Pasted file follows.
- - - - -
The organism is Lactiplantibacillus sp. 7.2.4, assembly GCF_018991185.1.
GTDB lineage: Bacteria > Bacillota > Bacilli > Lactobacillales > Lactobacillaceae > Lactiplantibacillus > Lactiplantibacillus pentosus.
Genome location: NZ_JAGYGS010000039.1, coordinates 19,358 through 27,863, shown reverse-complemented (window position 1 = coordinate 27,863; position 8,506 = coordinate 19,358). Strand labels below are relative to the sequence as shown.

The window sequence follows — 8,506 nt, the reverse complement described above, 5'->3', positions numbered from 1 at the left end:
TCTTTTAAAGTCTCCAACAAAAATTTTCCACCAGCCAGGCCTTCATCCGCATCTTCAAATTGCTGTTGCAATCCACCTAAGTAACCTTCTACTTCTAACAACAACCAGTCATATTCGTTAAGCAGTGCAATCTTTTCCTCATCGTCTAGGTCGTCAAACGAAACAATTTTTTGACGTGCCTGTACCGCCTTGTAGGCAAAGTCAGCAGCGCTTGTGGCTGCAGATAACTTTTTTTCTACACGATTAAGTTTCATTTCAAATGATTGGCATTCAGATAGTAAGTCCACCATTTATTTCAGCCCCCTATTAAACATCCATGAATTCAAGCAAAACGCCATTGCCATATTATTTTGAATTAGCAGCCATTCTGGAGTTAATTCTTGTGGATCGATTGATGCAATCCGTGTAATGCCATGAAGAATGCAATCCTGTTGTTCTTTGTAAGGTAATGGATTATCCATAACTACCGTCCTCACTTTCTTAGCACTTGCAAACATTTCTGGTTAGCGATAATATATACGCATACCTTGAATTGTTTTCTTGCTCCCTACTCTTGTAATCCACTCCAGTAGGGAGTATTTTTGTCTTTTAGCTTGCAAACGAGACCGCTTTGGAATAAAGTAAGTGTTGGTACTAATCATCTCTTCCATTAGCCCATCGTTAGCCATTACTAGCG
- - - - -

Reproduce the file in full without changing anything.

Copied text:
The organism is Lactiplantibacillus sp. 7.2.4, assembly GCF_018991185.1.
GTDB lineage: Bacteria > Bacillota > Bacilli > Lactobacillales > Lactobacillaceae > Lactiplantibacillus > Lactiplantibacillus pentosus.
Genome location: NZ_JAGYGS010000039.1, coordinates 19,358 through 27,863, shown reverse-complemented (window position 1 = coordinate 27,863; position 8,506 = coordinate 19,358). Strand labels below are relative to the sequence as shown.

The window sequence follows — 8,506 nt, the reverse complement described above, 5'->3', positions numbered from 1 at the left end:
TCTTTTAAAGTCTCCAACAAAAATTTTCCACCAGCCAGGCCTTCATCCGCATCTTCAAATTGCTGTTGCAATCCACCTAAGTAACCTTCTACTTCTAACAACAACCAGTCATATTCGTTAAGCAGTGCAATCTTTTCCTCATCGTCTAGGTCGTCAAACGAAACAATTTTTTGACGTGCCTGTACCGCCTTGTAGGCAAAGTCAGCAGCGCTTGTGGCTGCAGATAACTTTTTTTCTACACGATTAAGTTTCATTTCAAATGATTGGCATTCAGATAGTAAGTCCACCATTTATTTCAGCCCCCTATTAAACATCCATGAATTCAAGCAAAACGCCATTGCCATATTATTTTGAATTAGCAGCCATTCTGGAGTTAATTCTTGTGGATCGATTGATGCAATCCGTGTAATGCCATGAAGAATGCAATCCTGTTGTTCTTTGTAAGGTAATGGATTATCCATAACTACCGTCCTCACTTTCTTAGCACTTGCAAACATTTCTGGTTAGCGATAATATATACGCATACCTTGAATTGTTTTCTTGCTCCCTACTCTTGTAATCCACTCCAGTAGGGAGTATTTTTGTCTTTTAGCTTGCAAACGAGACCGCTTTGGAATAAAGTAAGTGTTGGTACTAATCATCTCTTCCATTAGCCCATCGTTAGCCATTACTAGCG